Two veteran Aurora Police Department detectives have received national and state honors for leading an investigation that ultimately resulted in a former Aurora man being freed from prison and his murder conviction thrown out.
Aurora investigators John Munn and Darrell Moore recently were recognized by the International Association of Chiefs of Police and the Illinois Public Defenders Association for their work stemming from the slaying of 20-year-old Montgomery resident Shawn Miller.
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The investigators reopened the 2000 case after new witnesses came forward indicating the man found guilty of Miller's murder, Jonathan Moore, was not involved in the fatal shooting.
Moore had been sentenced in 2002 to 75 years in prison, but he was freed in March after Kane County State's Attorney Joe McMahon and Aurora Police Chief Greg Thomas announced that the conviction was vacated.
Moore was 19 when he was charged with gunning down Miller at about 5:45 a.m. Aug. 24, 2000, outside a Laundromat. A 17-year-old from Chicago also was shot and paralyzed in what authorities deemed a gang-related shooting.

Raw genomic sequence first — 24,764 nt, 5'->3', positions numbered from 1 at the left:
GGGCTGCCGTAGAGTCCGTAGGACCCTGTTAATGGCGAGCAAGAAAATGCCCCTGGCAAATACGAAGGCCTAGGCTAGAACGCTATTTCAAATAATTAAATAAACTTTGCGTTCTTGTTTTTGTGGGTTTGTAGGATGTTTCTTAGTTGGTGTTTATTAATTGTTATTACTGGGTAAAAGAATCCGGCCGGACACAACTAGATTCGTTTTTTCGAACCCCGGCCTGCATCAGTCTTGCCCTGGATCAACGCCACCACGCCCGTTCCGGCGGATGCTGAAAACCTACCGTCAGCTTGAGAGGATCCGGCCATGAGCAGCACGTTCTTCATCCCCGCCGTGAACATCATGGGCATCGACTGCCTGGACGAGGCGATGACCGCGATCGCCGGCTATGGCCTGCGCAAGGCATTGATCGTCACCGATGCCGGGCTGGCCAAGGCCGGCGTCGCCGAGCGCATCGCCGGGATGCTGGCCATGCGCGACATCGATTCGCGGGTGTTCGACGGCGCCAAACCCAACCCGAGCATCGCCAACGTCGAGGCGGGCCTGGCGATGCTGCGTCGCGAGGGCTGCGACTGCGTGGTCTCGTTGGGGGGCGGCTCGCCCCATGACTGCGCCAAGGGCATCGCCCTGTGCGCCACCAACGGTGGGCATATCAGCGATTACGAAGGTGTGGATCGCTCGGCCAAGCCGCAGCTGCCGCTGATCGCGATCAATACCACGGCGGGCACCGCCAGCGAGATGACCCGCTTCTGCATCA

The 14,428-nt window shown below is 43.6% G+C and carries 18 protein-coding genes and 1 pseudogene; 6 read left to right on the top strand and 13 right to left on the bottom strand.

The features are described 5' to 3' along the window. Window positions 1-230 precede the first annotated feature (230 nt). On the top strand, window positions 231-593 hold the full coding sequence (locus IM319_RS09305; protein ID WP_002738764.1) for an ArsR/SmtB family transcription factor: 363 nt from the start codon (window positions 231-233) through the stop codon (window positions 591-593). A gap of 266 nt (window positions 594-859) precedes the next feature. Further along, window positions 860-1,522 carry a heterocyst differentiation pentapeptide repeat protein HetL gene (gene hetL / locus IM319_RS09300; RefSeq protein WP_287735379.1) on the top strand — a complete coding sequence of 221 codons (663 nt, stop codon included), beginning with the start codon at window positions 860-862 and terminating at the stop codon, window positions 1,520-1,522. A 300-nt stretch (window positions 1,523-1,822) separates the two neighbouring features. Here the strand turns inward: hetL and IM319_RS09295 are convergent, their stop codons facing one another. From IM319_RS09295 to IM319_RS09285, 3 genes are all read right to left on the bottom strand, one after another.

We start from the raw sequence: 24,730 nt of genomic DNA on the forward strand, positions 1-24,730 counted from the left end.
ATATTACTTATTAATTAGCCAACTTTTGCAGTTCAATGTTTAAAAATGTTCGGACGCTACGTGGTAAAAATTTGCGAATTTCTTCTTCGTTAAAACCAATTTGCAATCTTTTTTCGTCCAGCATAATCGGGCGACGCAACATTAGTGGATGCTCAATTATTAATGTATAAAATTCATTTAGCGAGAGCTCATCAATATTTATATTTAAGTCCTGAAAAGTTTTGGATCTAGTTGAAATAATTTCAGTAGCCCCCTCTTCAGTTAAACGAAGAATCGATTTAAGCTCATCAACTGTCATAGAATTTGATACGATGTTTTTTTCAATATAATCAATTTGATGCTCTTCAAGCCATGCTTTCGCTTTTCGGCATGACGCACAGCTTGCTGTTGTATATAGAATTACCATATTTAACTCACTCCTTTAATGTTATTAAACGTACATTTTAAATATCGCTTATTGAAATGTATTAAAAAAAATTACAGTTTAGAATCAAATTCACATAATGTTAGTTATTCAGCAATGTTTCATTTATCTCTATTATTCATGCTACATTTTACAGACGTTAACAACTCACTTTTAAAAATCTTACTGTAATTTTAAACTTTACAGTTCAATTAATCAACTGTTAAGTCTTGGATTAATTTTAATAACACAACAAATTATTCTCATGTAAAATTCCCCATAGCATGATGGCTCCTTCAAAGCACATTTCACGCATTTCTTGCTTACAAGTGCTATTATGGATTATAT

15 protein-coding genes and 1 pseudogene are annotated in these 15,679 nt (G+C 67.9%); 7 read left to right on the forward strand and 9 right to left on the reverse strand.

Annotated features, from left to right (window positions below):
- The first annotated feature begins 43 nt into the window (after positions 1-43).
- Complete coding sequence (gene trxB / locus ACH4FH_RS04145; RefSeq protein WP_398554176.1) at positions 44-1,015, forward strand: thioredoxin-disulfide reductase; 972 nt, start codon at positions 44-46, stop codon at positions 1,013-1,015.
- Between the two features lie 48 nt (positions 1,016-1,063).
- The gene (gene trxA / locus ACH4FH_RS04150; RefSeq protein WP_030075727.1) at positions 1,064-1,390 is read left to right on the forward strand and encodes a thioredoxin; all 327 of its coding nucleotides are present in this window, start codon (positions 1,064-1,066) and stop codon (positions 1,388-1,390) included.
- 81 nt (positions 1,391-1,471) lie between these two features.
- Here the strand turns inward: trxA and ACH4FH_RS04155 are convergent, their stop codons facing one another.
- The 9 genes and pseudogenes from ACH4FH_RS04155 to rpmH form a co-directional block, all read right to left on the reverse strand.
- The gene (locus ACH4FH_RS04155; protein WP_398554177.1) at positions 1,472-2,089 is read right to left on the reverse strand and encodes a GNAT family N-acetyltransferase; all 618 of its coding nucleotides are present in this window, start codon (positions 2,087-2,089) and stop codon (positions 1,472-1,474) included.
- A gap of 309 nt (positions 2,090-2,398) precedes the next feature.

In April 2011, detectives Munn and Moore received information from a confidential informant indicating that Moore may have been wrongfully convicted. They reinterviewed previous witnesses and found 10 new people who had information on the case, but did not originally come forward, Aurora police said.
Munn and Moore were among six honorable mentions during the IACP/Target International Police Officer of the Year Awards at the organization's national conference Oct. 2 in San Diego.
The two detectives, along with Thomas, also received Awards of Excellence from the Public Defender's Association Oct. 12.
It was the first time that police officers received the award from the organization, which is made up of public defenders from across the state.
People with information on Miller's murder should call Aurora police at (630) 256-5500 or Aurora Crime Stoppers at (630) 892-1000.
Learn about online safety: The FBI has launched a website to help children surf the Internet in a safer way.
The National Center for Missing and Exploited Children, with the input of teachers and schools, helped develop the FBI-SOS (Safe Online Surfing) Internet Challenge.
"FBI-SOS is a fun, free, and effective way to teach kids how to use the Internet safely and responsibly," said Scott McMillion, head of the unit that manages the program in the FBI's Criminal Investigative Division. "We encourage teachers to check out the site and sign up their classes during the school year."
Visitors can access the program, which contains different levels for students up through sixth grade, at https://sos.fbi.gov.
The FBI also has a Child ID app for smartphones. It provides an easy way for parents to use their smartphones to store pictures and information on their kids and get it to authorities quickly if a child is ever lost or missing.